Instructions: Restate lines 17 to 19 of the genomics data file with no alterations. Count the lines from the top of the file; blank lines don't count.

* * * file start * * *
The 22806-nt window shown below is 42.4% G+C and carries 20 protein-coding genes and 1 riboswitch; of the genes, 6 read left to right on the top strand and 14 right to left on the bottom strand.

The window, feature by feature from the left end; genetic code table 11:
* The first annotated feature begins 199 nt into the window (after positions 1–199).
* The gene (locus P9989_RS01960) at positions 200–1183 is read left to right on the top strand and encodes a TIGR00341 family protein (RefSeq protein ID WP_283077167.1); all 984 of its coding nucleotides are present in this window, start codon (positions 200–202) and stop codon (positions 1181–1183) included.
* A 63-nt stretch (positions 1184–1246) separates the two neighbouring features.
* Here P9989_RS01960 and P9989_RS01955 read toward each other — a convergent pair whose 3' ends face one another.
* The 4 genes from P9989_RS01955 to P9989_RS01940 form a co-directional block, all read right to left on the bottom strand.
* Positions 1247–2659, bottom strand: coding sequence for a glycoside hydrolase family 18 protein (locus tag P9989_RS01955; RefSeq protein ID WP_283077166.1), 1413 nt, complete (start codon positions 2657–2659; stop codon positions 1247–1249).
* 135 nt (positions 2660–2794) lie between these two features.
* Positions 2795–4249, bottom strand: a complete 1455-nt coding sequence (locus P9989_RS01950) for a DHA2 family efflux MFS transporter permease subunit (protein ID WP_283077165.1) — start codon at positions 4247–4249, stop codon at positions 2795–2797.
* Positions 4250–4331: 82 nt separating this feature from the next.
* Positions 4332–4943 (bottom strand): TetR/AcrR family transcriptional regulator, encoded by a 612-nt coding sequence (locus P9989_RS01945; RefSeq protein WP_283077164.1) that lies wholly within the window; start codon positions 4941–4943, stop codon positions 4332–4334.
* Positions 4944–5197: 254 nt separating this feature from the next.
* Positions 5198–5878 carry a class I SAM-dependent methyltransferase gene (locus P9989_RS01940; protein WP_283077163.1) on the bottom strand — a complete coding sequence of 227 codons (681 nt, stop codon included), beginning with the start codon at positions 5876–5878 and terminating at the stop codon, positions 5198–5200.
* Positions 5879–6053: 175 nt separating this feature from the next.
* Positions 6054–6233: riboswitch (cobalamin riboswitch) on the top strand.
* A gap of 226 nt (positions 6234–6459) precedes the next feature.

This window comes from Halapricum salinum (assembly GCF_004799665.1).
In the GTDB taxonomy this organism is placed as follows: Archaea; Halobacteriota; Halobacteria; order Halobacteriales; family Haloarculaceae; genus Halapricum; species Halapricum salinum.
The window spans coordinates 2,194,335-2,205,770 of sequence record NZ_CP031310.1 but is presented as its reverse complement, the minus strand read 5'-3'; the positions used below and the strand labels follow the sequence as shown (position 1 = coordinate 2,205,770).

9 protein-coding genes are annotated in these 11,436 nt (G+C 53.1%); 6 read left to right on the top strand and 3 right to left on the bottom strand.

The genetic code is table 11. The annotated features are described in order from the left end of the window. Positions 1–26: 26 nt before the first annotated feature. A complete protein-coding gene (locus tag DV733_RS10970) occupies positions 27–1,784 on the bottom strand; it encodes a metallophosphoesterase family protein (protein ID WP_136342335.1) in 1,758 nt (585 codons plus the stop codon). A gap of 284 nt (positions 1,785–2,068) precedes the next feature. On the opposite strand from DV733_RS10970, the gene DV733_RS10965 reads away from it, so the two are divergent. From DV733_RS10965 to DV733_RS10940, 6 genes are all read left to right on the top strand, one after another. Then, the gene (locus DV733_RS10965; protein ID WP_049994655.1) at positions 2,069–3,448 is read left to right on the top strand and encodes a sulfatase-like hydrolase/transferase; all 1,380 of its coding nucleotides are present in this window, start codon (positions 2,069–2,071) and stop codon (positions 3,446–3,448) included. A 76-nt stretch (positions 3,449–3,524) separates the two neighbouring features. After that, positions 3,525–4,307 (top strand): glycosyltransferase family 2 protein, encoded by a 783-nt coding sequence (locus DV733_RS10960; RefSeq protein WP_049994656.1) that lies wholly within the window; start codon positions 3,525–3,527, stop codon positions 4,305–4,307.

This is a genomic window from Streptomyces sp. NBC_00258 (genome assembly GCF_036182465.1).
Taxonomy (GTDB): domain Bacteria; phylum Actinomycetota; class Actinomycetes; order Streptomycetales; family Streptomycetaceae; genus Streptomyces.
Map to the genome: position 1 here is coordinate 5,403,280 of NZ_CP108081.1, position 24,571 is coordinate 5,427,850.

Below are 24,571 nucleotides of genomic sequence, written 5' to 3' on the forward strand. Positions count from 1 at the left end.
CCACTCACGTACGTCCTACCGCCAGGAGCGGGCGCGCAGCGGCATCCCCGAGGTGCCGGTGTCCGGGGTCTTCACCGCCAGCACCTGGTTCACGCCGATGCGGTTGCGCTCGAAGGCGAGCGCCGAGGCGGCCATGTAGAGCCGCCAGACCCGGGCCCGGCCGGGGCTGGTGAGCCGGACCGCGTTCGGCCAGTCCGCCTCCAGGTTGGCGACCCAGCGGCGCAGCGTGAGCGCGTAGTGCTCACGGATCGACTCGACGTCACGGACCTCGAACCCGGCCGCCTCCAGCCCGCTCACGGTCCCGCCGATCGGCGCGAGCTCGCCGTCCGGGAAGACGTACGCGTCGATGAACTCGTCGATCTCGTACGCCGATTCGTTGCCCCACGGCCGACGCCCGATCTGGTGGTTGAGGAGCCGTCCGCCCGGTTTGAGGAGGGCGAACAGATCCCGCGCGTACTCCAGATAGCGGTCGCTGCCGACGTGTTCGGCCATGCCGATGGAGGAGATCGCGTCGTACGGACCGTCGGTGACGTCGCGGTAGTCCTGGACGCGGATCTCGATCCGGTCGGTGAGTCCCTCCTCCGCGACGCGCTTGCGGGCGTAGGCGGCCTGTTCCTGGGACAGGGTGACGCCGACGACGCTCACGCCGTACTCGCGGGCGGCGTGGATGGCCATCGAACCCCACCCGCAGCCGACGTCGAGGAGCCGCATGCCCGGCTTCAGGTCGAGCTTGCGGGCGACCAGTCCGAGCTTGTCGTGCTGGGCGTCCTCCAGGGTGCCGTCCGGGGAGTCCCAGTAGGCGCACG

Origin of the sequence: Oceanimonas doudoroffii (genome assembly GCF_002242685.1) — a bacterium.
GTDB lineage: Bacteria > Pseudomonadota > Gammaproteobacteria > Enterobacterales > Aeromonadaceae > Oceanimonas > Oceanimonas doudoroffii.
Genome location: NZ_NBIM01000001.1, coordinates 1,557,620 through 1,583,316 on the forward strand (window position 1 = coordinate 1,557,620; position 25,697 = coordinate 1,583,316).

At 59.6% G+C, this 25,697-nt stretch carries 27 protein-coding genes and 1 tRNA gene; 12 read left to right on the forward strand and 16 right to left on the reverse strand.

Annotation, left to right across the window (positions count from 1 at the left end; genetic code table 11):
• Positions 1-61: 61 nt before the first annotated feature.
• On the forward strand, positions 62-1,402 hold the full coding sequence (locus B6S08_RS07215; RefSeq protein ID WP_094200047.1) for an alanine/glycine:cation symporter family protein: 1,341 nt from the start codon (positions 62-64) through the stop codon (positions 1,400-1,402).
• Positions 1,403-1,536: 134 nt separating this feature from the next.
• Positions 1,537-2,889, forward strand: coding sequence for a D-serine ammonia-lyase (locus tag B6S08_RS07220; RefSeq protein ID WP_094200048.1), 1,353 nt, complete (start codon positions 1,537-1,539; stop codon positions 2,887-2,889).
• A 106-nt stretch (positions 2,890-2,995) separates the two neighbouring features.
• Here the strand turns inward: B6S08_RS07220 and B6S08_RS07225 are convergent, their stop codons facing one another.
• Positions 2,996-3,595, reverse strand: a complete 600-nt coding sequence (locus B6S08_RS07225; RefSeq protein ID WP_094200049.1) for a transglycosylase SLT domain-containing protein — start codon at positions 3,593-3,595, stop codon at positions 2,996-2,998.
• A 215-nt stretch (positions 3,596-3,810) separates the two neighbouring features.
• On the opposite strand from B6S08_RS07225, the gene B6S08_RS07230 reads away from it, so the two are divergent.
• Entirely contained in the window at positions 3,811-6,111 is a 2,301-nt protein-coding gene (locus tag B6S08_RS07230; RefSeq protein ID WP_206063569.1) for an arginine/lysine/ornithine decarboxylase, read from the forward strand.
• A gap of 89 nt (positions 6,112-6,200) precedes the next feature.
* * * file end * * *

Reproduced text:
* A gap of 226 nt (positions 6234–6459) precedes the next feature.

This window comes from Halapricum salinum (assembly GCF_004799665.1).
In the GTDB taxonomy this organism is placed as follows: Archaea; Halobacteriota; Halobacteria; order Halobacteriales; family Haloarculaceae; genus Halapricum; species Halapricum salinum.